Quake triggered 9/11 anxiety

Updated: 2011-08-30 13:16

By Ran Wei (China Daily)

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A minor earthquake hit America’s East Coast shortly after lunch on Aug 23. The 5.8-magnitude quake lasted for 20-30 seconds, according to the United States Geological Survey.

The epic center was near Mineral, Va, about 60 miles west of Washington, DC. However, millions of Americans from Maine to Florida felt the quake.

For many of them, the experience was the first in their lifetime. The earthquake was the strongest in the East Coast since 1944, when another 5.8 quake in New York rattled the region.

Fortunately, no major damage was done and no human life was lost. The earthquake hit at a time when people were at work or going about their daily business.

The quake turned a perfect late summer afternoon into a day of uncertainty for millions of residents in a region of Washington DC , Richmond, Baltimore, Philadelphia and New York. Because earthquakes are such a rarity on the East Coast, confusion was understandably high. But there was panic as well, fearing something else.

The concern was fed by scenes of massive fleeing from office buildings in midtown Manhattan, the evacuation of New York City offices, jammed wireless services and halted subway services.

Two New Yorkbased airports, John F. Kennedy and La Guardia, were closed temporarily. In the nation’s capital, similar scenes were witnessed and reported in the media. Hundreds of thousands who fled buildings poured into the streets at a time when they were supposed to be at work, while a large number of fire trucks with sirens blaring roamed the streets.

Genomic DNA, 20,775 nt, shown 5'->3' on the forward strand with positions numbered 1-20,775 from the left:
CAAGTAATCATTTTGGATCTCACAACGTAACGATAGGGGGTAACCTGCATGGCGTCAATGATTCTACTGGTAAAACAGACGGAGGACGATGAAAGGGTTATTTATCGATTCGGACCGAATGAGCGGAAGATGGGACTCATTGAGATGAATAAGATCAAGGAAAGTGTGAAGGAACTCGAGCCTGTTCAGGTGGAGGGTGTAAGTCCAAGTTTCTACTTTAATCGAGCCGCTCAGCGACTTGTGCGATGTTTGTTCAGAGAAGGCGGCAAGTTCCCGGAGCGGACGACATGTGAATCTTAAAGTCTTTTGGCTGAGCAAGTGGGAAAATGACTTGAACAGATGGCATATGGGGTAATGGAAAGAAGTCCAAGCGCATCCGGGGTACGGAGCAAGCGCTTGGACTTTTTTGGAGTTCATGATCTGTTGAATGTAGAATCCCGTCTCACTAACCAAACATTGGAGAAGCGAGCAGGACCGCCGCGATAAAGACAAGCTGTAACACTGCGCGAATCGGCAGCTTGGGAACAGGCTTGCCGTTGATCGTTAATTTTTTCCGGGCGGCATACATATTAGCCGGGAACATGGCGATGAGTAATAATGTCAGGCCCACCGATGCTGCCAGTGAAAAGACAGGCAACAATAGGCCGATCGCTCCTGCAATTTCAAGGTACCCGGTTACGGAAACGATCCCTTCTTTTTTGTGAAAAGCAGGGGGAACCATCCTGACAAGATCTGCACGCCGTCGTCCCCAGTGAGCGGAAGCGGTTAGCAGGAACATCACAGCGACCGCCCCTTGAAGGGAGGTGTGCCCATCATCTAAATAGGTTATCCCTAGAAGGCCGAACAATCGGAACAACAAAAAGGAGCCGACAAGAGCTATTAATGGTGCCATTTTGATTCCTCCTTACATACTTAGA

At the Washington Monument across the National Mall, tourists were ordered to evacuate. According to a news report, a tourist coming out of the monument screamed, “Oh, my God, it’s another terrorist attack.”

Indeed, the scenes in New York and Washington conjured up images reminiscent of the 9/11 panics in both cities, when hijacked airplanes knocked down the World Trade Center towers in Manhattan and crashed into the Pentagon in Arlington, Va, across the Potomac River from Washington.

The media reporting of the rare shake the next day that highlighted the panicked crowds in New York and mass evacuations from federal and public buildings in Washington, including the White House, brought back memories of the Sept 11 terrorist attacks.

Three weeks prior to the 10th anniversary of the 9/11 attacks, the quake rattled the nerves of millions living and working in Washington and New York.

These quake-triggered panics displayed what was termed the “post-9/11 syndrome”, a state of disturbingly high anxiety from experiencing the horrific events 10 years ago, which killed more than 3,000 Americans.

Therefore, earthquake panic reveals deep-seated wounds in Americans’ psyche caused by 9/11. The attacks have become a part of what the philosopher and sociologist Maurice Halbwachs called “collective memory”. The attacks have been stored in the memories of millions of Americans who either experienced the attacks or learned about them from the media.